Energy feature calculation: The fused images of each orientation and of both positive and negative amplitudes are subjected to the energy estimation to extract energy features. And these features are used to discriminate the defects from normal texture. The fused images are divided into nonoverlapping subregions. Within these subregions six energy features are computed as:
In the symbols of six features H, V, D denote horizontal, vertical, diagonal orientation, respectively and P, N denote positive and negative amplitudes, respectively, e.g., EHP denotes the energy of horizontal positive amplitudes in the subregion.
The extraction of the features can be explained as following procedure: The
amplitudes within a subregion are accumulated along each orientation which can
be considered as a 2Dto1D projection toward that orientation, to form an accumulation
vector and then the energy of the accumulation vector is calculated and used
for defect detection by thresholding. Compared with direct calculation of energy
of wavelet coefficient matrix, the proposed method uses more addition operations
instead of multiplication operations which needs less computational time on
most computational platform (except some specialized DSPs).

Fig. 4 (ac): 
(a) Sample fabric without defect, (b) CP_{2 }and (c)
EVP of a 
More important, because the accumulation vector of corresponding feature accumulates
the defective amplitude a long a certain orientation, so if the subregion containing
a real defect along that orientation, the amplitudes of accumulation vector
will be greatly enhanced which makes the defect much easy to detect by thresholding.
The size of the subregion is an important parameter. Large size corresponds
to less detection error while small size provides more precise location of defects.
In this study the size of 32x32 subregion is used to achieve a desirable result.
Thresholding: The six features measure the defective energy of positive and negative amplitudes along horizontal, vertical and diagonal orientations within a subregion, respectively. If any of them exceeds the thresholding limit, then the subregion is considered as a defective region. The thresholding limits are determined from defectfree sample fabric images. The features of sample images are calculated. Figure 4 illustrates a sample image, its fused image CP_{2} (x, y) and the feature EVP. The thresholding limits of features are set to μ+λσ, where μ and σ are mean and standard deviation of features extracted from sample fabric images, λ is a parameter compromising between false positive and false negative rate and set to 4 in this study.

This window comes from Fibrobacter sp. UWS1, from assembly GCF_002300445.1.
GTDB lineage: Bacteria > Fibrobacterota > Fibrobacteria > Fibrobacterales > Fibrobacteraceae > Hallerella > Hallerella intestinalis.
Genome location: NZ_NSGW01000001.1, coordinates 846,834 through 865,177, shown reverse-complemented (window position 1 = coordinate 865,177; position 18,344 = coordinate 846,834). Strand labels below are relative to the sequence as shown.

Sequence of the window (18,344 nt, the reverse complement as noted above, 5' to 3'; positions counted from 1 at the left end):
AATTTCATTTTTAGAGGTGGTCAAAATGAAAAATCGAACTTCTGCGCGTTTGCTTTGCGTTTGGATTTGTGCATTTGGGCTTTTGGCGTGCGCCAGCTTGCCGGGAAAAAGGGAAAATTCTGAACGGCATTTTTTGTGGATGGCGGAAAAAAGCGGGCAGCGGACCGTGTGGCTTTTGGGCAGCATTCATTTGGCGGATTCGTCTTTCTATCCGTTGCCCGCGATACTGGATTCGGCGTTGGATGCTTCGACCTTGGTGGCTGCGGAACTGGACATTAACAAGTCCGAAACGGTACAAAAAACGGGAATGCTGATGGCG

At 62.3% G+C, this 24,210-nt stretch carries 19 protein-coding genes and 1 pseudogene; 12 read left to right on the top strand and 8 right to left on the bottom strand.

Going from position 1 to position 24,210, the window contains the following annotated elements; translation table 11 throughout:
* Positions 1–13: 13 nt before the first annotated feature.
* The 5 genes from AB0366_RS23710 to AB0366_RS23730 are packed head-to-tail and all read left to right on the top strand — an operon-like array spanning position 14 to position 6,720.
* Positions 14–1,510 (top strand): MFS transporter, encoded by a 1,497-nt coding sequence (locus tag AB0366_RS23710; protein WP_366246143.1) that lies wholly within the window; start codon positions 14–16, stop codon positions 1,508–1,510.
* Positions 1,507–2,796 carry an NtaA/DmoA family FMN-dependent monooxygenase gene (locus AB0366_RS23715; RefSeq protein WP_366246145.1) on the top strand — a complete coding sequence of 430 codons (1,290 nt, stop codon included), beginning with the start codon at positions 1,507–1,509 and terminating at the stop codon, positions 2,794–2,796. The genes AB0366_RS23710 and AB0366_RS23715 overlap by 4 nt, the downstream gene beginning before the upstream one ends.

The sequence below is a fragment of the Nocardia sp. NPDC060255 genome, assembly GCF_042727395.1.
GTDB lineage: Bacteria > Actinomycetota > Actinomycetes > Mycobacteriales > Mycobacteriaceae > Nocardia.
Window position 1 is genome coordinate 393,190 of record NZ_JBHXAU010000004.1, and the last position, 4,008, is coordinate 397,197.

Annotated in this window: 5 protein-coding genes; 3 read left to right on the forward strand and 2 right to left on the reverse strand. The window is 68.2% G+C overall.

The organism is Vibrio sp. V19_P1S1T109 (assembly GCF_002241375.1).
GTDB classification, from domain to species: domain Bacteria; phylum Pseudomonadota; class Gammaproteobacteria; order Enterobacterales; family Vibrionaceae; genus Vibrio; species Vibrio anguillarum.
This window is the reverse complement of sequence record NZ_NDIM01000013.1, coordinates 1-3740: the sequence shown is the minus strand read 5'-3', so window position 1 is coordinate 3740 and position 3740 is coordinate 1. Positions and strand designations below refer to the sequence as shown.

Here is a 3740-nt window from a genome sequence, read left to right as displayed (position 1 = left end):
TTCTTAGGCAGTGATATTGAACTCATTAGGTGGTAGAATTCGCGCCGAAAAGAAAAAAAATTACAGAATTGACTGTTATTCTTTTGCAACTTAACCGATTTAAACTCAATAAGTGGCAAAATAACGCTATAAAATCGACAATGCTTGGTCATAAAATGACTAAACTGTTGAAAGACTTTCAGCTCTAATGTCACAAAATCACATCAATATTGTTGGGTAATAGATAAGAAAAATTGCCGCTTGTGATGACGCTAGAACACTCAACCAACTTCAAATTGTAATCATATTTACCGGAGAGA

Different from most defect detection algorithms which can only detect the defect giving its location, this method, by examining which feature exceeds the thresholding limit, can also provide some detailed information of the defect: whether the defect is horizontal, vertical or diagonal, whether the defect is mainly made up of dark pixels or light pixels.
RESULTS AND DISCUSSION
Samples of fabric image, in which the defects are considered to be most difficult
to detect, are used to evaluate the performance of the detection algorithm.
All of the images are acquired by line scan CCD camera with a spatial resolution
of 0.2 mm/pixel against backlighting illumination and digitalized into 256x256
pixels. The subregion size is set to 32x32. Figure 5 shows
the detection results of twill fabric samples with defect dirtyyarn, slackend
and wrongpick with two decomposition scales. And several samples of plain weave
fabric with defect brokenpick, misyarn, tripleweft and Bigknot are illustrated
in Fig. 6. Misyarn uses only one decomposition scale, while
brokenpick and Bigknot use two scales and tripleweft uses three scales. The
fused images and features which are used to detect the defects are presented,
as well as the final thresholding results.
In Fig. 5 and 6, different number of decomposition scales are used to detect different kinds of detects. Larger number of decomposition scales corresponds to better detection result but more computational load. In order to investigate the relationship between detection performance and the number of decomposition scales, a criterion function is used as follows: